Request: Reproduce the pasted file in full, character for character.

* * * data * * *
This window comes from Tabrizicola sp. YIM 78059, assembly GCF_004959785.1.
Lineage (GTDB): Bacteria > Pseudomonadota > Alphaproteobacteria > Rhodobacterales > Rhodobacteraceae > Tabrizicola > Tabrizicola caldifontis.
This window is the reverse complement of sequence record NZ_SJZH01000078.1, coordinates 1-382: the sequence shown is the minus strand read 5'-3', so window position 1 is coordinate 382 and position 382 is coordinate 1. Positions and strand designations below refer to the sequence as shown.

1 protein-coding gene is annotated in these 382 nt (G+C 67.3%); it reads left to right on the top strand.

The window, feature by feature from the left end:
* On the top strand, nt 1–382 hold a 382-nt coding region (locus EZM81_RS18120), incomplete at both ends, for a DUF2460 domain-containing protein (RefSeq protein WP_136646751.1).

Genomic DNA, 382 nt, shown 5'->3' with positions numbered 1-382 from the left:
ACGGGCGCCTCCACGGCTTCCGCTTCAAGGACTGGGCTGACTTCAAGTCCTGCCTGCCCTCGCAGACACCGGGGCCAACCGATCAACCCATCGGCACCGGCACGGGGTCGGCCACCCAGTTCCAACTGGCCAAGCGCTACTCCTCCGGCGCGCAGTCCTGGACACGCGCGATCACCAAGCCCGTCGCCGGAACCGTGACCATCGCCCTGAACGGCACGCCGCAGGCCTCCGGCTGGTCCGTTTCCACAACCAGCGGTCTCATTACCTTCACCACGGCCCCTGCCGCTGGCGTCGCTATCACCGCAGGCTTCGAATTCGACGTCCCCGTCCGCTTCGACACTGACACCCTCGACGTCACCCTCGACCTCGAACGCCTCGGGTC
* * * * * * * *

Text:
This window comes from Tabrizicola sp. YIM 78059, assembly GCF_004959785.1.
Lineage (GTDB): Bacteria > Pseudomonadota > Alphaproteobacteria > Rhodobacterales > Rhodobacteraceae > Tabrizicola > Tabrizicola caldifontis.
This window is the reverse complement of sequence record NZ_SJZH01000078.1, coordinates 1-382: the sequence shown is the minus strand read 5'-3', so window position 1 is coordinate 382 and position 382 is coordinate 1. Positions and strand designations below refer to the sequence as shown.

1 protein-coding gene is annotated in these 382 nt (G+C 67.3%); it reads left to right on the top strand.

The window, feature by feature from the left end:
* On the top strand, nt 1–382 hold a 382-nt coding region (locus EZM81_RS18120), incomplete at both ends, for a DUF2460 domain-containing protein (RefSeq protein WP_136646751.1).

Genomic DNA, 382 nt, shown 5'->3' with positions numbered 1-382 from the left:
ACGGGCGCCTCCACGGCTTCCGCTTCAAGGACTGGGCTGACTTCAAGTCCTGCCTGCCCTCGCAGACACCGGGGCCAACCGATCAACCCATCGGCACCGGCACGGGGTCGGCCACCCAGTTCCAACTGGCCAAGCGCTACTCCTCCGGCGCGCAGTCCTGGACACGCGCGATCACCAAGCCCGTCGCCGGAACCGTGACCATCGCCCTGAACGGCACGCCGCAGGCCTCCGGCTGGTCCGTTTCCACAACCAGCGGTCTCATTACCTTCACCACGGCCCCTGCCGCTGGCGTCGCTATCACCGCAGGCTTCGAATTCGACGTCCCCGTCCGCTTCGACACTGACACCCTCGACGTCACCCTCGACCTCGAACGCCTCGGGTC